AFC headed for grid-iron grudge fest

Baltimore RB Ray Rice celebrates after scoring a TD. REUTERS/Dave Kaup

Baltimore RB Ray Rice celebrates after scoring a TD. REUTERS/Dave Kaup

MIKE ZEISBERGER, QMI Agency

, Last Updated: 12:48 AM ET

KANSAS CITY - One will feature a lot of smack talk, the other a lot of smacking.

When it comes to the two AFC divisional playoff matchups next weekend, national television executives must be drooling with glee at the prospect of seeing two of the NFL's best rivalries being revived in the post-season.

Baltimore Ravens head coach John Harbaugh certainly is.

"Jets versus Patriots. Ravens versus Steelers. It's just poetic justice that these teams are playing against each other," an enthused Harbaugh said.

On Saturday, the New York Jets ensured themselves a date against the hated New England Patriots with a dramatic 17-16 victory over Peyton Manning's Indianapolis Colts at Lucas Oil Field.

Now that this grudge match is a sure thing, you can bet there will be plenty of tongue wagging from chatty coach Rex Ryan about Pats coach Bill Belichick and quarterback Tom Brady, who combined to humiliate New York 45-3 last month.

On Sunday, another hated rivalry was confirmed when the Ravens embarrassed the Kansas City Chiefs 30-7 here at Arrowhead Stadium, paving the way for a meeting with their despised division foes from Pittsburgh.

Whenever these two teams get together, you can be sure there will be plenty of blood oozing on the field. Saturday at Heinz Field will be no exception.

The Steelers and Ravens split two regular season head-to-head meetings in 2010, both winning on the road. Cue the drumroll. Here comes Round 3.

"It shouldn't surprise anyone that these two teams will be at each other's throats again," Ravens linebacker Terrell Suggs said.

"This is what the NFL is all about. This is what the world wants to see."

As for the Chiefs, what they don't want to see is any more of snarling Ray Lewis and a bone-crushing Ravens defence that forced five Kansas City turnovers.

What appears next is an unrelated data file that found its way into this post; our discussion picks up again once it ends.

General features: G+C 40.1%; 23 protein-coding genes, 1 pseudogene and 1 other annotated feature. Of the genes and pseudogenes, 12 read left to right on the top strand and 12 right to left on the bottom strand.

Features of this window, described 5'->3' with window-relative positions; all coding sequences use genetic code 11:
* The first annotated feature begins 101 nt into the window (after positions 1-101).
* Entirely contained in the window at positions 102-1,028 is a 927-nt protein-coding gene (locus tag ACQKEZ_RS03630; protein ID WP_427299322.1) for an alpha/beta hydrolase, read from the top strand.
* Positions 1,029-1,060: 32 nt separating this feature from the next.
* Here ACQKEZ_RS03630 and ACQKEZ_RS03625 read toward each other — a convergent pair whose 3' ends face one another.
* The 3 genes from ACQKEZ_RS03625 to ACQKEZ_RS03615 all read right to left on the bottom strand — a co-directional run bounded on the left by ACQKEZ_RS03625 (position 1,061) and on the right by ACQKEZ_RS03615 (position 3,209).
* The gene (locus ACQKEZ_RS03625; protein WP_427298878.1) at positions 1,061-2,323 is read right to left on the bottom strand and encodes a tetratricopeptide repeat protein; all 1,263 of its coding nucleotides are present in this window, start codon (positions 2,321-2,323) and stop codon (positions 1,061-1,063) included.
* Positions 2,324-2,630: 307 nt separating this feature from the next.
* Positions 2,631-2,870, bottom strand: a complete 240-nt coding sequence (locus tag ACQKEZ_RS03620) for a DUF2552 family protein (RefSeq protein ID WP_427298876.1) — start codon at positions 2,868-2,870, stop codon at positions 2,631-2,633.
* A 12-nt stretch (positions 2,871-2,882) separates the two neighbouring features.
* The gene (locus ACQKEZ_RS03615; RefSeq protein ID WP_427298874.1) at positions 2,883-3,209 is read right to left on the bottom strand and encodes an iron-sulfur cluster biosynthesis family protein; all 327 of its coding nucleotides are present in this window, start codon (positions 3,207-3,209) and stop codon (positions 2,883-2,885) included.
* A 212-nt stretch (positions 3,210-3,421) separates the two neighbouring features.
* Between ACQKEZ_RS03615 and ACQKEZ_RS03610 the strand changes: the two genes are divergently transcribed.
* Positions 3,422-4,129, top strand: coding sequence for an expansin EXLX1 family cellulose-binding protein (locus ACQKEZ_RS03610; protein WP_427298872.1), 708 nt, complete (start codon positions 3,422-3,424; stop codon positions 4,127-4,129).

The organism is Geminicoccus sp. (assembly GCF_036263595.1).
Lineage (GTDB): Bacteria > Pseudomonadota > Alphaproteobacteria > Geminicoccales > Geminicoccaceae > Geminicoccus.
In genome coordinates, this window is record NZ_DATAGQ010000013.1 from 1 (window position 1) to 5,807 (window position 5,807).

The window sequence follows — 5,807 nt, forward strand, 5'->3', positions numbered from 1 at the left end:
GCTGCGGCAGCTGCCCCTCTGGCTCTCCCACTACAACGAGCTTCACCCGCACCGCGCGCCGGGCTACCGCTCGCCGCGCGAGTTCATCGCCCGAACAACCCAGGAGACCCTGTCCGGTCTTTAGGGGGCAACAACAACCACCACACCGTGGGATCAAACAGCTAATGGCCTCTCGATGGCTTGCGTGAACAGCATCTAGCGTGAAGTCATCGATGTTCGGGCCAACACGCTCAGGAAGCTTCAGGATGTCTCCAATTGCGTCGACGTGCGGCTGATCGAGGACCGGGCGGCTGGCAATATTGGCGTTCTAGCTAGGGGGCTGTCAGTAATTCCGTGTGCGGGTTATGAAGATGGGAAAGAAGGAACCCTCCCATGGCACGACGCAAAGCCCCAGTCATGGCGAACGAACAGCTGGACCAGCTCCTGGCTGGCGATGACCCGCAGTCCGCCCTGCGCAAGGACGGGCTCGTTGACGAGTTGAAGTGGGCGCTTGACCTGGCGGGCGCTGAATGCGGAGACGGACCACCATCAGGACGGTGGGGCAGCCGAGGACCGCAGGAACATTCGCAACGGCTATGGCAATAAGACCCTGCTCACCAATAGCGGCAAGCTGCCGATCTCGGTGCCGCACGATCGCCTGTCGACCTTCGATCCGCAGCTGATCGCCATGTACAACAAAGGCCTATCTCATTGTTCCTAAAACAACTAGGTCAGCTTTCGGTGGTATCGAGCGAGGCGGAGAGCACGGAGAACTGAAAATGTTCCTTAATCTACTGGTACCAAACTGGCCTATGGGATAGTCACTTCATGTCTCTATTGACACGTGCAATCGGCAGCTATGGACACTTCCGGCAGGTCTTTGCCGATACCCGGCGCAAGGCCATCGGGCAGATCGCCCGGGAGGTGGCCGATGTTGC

Three of those were interceptions thrown by Chiefs quarterback Matt Cassel, who was erratic all day in this, his first career post-season start.

By the time the slaughter had ended, Cassel had completed only 9 of 18 passes for just 70 yards, a subpar performance by a guy who seemed out of sorts all afternoon.

Coming into the game, the Chiefs had not won a post-season game since 1994. Their quarterback at the time? Joe Montana.

On this day, even Tony Montana of Scarface fame might have put up better numbers than Cassel, the long-time backup of Brady in New England.

"It was difficult when things started to go south," Cassel said.

"It was one bad thing after another."

To be fair, this was a tight contest through one half when the Chiefs found themselves trailing just 10-7, thanks in part to an electrifying 41-yard, first-quarter scamper by speedy Jamaal Charles.

The turning point came early in the third quarter with a call that will be second guessed in these parts for the entire offseason.

Facing a fourth-and-a-half-a-yard situation at the Ravens 34, the Chiefs opted to go for the first down instead of trying for the tying field goal.

That's not an issue.

Instead of just plunging up the gut, however, the Chiefs curiously pitched the ball wide to Charles, who was stuffed for a four-yard loss.

Why try such a risky play against such a lightning-quick defence like the Ravens have instead of trying to grind out six inches?

Only the Chiefs coaching staff knows for sure.

Welcoming the strange decision made by their confused hosts, the Ravens reeled off the next 20 points, earning themselves a trip to Heinz Field on Saturday.

The same Heinz Field where they dropped a 23-14 decision to the Steelers in the 2008 AFC championship game, the hardest-hitting, most vicious contest of football yours truly has ever attended.

Maybe Suggs is right.

Maybe the this is the matchup the whole world wants to see.

We certainly do.

mike.zeisberger@sunmedia.ca

twitter.com/zeisberger


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